LOG,,(INTENSITY) VS^. TIME USING ALL THE DATA TO DETERMINE THE PRE-EXPONENTIAL FACTOR AND FLUORESCENCE LIFETIME (FOR I EXPONENTIAL DECAY); THE DATA IS DIVIDED IN HALF TO CALCULATE TWO PRE-EXPONENTIAL FACTORS AND TWO FLUORESCENCE LIFETIMES (FOR 2 EXPONENTIAL DECAY); THE DATA IS DIVIDED INTO THIRDS TO CALCULATE 3 PRE-EXPONENTIAL FACTORS AND 3 FLUORESCENCE LIFETIMES (FOR 3 EXPONENTIAL DECAY).

25 AFTER DETERMINING ROUGH VALUES FOR PRE-EXPONENTIAL FACTORS AND FLUORESCENCE LIFETIMES. SEND THE INFORMATION TO (NONLINEAR REGRESSION SUBROUTINE).

26 AFTER CURVEFIT HAS BEEN COMPLETED, GO TO STATMENT 74.

27 - 30 (STATEMENT 74) ESTABLISH VALUES FOR X(N), AND Y(N).

31 INCREASE BY TWO THE NUMBER OF PARAMETERS.

32 IF THE NUMBER OF PARAMETERS IS GREATER THAN 7. PRINT "PROGRAM TERMINATION", IF NOT, GO TO STATEMENT 79.

33 - 35 (STATEMENT 79) ESTABLISH NEW VALUES FOR RELATIVE

ERROR IN THE PARAMETERS.

36 INCREMENT COUNTER FOR LINEAR REGRESSIONS

37 START FITTING SERIES AGAIN 38-43 STOP PROGRAM

44 SUBROUTINE GRAPH (GRAPHS LOG£(INTENSITY) VS. TIME)

45 THESE ARE LOGICAL VARIABLES USED IN GRAPH SUBROUTINE

46 DEFINE INTEGERS

47 - 52 DEFINE DOUBLE PRECISION VARIABLES

53 & 54 DEFINE CHARACTERS USED IN GRAPH SUBROUTINE

Box 13.1 (continues)

55 DEFINE BLANK AND STAR

56 LINP=5, LOUT-6

59 S 60 DEFINE A0UT21N) = LOGgfINTENSITY)

61 CALCULATE 18. THAT IS USED TO SCALE THE GRAPH.

62 CALCULATE N3 = TOTAL NUMBER OF LINES IN THE GRAPH

63 START THE LOOP TO PRINT THE GRAPH.

64 & 65 LEAVE LINE BLANK.

66 CALCULATE A VALUE FOR N, THE DATA POINT NUMBER.

67 IF N IS LESS THAN 0 GO TO STATEMENT 827 WHICH SAYS TO PRINT A LINE OF ASTARISKS. OF N IS GREATER THAN 0 GO TO STATEMENT 812.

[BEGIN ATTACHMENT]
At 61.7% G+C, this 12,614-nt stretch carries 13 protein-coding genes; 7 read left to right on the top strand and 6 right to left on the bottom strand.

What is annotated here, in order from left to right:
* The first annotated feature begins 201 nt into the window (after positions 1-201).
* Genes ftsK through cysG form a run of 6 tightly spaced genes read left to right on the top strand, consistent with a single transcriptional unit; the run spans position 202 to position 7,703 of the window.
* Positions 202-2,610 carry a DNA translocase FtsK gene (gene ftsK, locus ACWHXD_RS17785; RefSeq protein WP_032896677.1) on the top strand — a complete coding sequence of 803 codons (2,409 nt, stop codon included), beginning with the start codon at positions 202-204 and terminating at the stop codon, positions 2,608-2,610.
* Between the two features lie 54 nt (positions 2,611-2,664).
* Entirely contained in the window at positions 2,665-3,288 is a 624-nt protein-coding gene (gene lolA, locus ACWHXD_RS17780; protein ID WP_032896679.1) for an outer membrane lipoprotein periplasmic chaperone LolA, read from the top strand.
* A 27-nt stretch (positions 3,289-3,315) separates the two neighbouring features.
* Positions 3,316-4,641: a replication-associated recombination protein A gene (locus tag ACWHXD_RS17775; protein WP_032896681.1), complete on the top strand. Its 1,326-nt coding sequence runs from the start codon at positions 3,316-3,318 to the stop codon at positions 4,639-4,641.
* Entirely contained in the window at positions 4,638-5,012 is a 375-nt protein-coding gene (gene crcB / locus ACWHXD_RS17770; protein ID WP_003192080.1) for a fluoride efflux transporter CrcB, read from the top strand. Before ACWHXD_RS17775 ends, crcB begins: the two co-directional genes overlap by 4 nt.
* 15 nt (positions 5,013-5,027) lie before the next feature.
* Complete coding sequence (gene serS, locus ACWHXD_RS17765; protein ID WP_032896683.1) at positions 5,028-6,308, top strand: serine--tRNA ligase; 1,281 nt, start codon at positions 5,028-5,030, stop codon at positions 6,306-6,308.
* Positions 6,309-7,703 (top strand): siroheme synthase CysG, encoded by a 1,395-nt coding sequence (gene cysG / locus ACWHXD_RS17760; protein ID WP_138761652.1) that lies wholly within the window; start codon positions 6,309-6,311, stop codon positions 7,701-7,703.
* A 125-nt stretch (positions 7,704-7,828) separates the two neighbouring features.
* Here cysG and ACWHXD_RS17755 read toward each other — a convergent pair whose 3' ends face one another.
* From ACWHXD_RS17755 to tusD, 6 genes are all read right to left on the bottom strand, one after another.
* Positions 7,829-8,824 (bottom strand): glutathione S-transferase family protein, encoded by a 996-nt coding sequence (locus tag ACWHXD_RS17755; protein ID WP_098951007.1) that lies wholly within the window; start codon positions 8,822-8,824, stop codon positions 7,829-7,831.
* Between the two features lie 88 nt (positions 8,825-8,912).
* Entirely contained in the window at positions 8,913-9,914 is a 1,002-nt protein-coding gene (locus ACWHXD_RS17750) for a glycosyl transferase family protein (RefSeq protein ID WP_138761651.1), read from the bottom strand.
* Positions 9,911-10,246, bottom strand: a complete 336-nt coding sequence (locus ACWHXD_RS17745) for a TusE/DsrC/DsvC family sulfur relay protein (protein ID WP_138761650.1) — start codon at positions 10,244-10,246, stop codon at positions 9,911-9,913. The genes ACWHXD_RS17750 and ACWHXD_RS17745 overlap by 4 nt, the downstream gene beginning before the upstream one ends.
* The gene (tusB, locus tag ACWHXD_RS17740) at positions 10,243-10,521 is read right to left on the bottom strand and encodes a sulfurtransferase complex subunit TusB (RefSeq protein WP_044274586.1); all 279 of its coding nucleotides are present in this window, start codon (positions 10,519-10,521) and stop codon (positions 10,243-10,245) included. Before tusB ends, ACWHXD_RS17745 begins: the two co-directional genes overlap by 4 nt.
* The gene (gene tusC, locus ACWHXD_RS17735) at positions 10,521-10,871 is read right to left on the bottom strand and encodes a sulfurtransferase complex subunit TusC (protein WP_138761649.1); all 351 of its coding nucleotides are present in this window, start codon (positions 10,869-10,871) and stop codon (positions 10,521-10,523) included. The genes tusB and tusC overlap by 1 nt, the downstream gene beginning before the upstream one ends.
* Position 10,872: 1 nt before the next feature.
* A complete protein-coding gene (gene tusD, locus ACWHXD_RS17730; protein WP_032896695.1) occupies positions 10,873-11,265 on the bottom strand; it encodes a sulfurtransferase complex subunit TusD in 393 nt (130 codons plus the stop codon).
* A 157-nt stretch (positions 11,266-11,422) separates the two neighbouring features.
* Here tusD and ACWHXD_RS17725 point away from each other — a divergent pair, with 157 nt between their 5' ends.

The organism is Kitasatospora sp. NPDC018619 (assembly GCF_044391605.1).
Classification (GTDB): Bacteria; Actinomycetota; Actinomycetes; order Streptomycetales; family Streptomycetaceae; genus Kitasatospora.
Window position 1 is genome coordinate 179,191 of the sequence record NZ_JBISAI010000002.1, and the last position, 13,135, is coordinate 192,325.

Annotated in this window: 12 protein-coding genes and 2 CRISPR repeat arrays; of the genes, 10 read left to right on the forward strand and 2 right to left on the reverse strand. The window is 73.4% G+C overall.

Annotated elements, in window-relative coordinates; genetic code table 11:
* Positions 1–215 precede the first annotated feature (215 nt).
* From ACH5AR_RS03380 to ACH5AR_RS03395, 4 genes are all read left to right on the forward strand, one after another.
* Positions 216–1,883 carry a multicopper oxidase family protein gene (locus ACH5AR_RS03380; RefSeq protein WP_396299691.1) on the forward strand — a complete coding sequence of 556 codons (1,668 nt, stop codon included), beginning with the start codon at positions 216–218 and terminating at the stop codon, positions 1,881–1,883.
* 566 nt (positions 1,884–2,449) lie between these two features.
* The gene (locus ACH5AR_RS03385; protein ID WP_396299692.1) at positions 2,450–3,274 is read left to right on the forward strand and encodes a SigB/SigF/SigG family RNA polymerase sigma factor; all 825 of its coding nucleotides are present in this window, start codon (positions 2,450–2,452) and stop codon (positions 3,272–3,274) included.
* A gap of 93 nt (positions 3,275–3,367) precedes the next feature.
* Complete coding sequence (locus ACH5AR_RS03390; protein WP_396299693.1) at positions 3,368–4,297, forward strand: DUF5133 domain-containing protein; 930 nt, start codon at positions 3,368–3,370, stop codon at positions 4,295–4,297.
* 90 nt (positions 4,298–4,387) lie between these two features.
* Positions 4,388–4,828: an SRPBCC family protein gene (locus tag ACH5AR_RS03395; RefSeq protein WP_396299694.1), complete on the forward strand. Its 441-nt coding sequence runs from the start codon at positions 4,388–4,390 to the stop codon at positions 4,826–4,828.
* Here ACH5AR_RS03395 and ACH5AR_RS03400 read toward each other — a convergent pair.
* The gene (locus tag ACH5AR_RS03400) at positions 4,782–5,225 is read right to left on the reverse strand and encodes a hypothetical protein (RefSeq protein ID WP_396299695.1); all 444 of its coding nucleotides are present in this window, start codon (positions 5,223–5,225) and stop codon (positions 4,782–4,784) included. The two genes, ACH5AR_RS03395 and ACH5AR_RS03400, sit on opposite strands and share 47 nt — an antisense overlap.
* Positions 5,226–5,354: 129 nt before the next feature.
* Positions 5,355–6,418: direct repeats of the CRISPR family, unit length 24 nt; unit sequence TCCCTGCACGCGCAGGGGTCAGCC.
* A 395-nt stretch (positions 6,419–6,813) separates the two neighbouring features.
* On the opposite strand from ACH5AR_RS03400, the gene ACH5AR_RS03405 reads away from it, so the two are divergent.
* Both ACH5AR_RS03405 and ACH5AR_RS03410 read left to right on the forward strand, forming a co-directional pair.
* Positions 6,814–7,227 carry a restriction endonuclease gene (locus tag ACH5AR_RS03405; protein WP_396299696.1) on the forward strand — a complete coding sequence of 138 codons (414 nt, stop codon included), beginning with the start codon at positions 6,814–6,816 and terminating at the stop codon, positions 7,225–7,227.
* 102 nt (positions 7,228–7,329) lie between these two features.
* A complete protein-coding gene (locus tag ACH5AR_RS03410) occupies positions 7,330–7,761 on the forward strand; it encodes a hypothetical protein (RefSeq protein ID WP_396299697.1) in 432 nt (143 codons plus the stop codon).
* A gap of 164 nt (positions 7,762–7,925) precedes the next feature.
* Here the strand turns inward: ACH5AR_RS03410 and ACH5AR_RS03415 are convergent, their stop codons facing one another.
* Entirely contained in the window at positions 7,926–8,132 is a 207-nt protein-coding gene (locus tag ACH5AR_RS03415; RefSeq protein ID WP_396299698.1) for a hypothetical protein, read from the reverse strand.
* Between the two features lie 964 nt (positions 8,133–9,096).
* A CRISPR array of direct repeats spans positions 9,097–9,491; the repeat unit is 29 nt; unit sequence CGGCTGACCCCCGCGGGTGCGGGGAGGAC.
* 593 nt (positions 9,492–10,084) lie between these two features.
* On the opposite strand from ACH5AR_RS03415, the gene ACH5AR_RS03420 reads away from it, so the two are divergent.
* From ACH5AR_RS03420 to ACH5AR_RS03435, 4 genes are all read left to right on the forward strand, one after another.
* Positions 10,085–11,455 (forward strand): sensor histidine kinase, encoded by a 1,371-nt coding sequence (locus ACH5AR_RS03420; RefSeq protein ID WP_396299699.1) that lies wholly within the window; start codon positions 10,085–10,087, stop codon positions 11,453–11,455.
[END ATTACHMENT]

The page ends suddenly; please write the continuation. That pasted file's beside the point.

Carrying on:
68 MAKE AN INTEGER OUT OF LOGE<INTENSITY)*10.=PT(N)

69 POSITION AN ASTARISK IN THE RIGHT HAND MARGIN OF THE GRAPH.

70 - 73 SCALE THE DATA TO FIT THE GRAPH.

74 POSITION THE ASTARISK WHERE THE DATA POINT LIES ON

THE GRAPH.

75-77 PRINT THE DATA POINT NUMBER IN THE MARGIN EVERY 10TH POINT.

78 GO TO 830 WHICH SAYS TO PRINT "LINE". LINE CONSISTS OF AN ASTARISK AT THE CORRECT POSITION FOR THE DATA POINT VALUE AND AN ASTARISK (OR NUMBER) IN THE MARGIN.

79 & 80 IF "LINE" IS THE LAST LINE, PRINT A LINE OF

ASTARISKS AT THE END OF THE GRAPH.

81 & 82 (STATEMENT 830) PRINT "LINE".

83 CONTINUE PROCEDURE TO CALCULATE AND PRINT ANOTHER

LINE.

84 & 85 END PROGRAM

86 SUBROUTINE LINREG ( DETERMINES PRE-EXPONENTIAL FACTORS AND FLUORESCENCE LIFETIMES)

87 - 91 DOUBLE PRECISION VARIABLES AND COMMON STATEMENT.

92 - 119 THESE STATEMENTS DIRECT THE PROGRAM TO DIVIDE THE DATA ACCORDING TO THE NUMBER OF NONLINEAR REGRESSIONS WHICH HAVE BEEN DONE.

120 - 126 DETERMINE THE WEIGHTING FACTORS.

149 - 172 CALCULATE VALUES FOR PRE-EXPONENTIAL FACTORS AND FLUORESCENCE LIFETIMES.

173 - 186 OUTPUT FOR THE SUBROUTINE. GIVE THE TYPE OF WEIGHTING, INCREMENT J9 - THE COUNTER WHICH INDICATES WHICH SECTION OF DATA TO USE.

187 SUBROUTINE CFT4A - STATEMENTS ARE THE SAME AS THEY

ARE IN THE ORIGINAL EXCEPT FOR THE LINES INDICATED BELOW.

352 A0UT2(N) = (Q(N)-Y<N))/SS2*SQRT(Y<N)) WHERE SS2 IS

THE STANDARD DEVIATION OF REGRESSION. DIVISION BY SQRT(Y(N)) IS FOR STATISTICAL WEIGHTING.

360 - 368 SUM UP 3 SUCCESSIVE DEVIATIONS AND COMPARE THE SUM TO 4. IF THE SUM > 4, THIS INDICATES THAT THE PLOT IS NONRANDOM AND THE PROGRAM GOES TO STATEMENT 490 (WHICH INCREMENTS COUNTER JA, EQUAL TO THE NUMBER OF CURVEFITS, BY 1 AND RETURNS TO THE MAIN PROGRAM TO START THE NEXT CURVEFIT). IF THE SUM < 4, INDICATING THAT THE DEVIATION PLOT IS RANDOM, THE PROGRAM GOES TO STATEMENT 500 (WHICH INCREMENTS COUNTER JA, BY 1 AND CONTINUES ON TO PRINT OUT THE STATISTICS AND THE DEVIATION PLOT).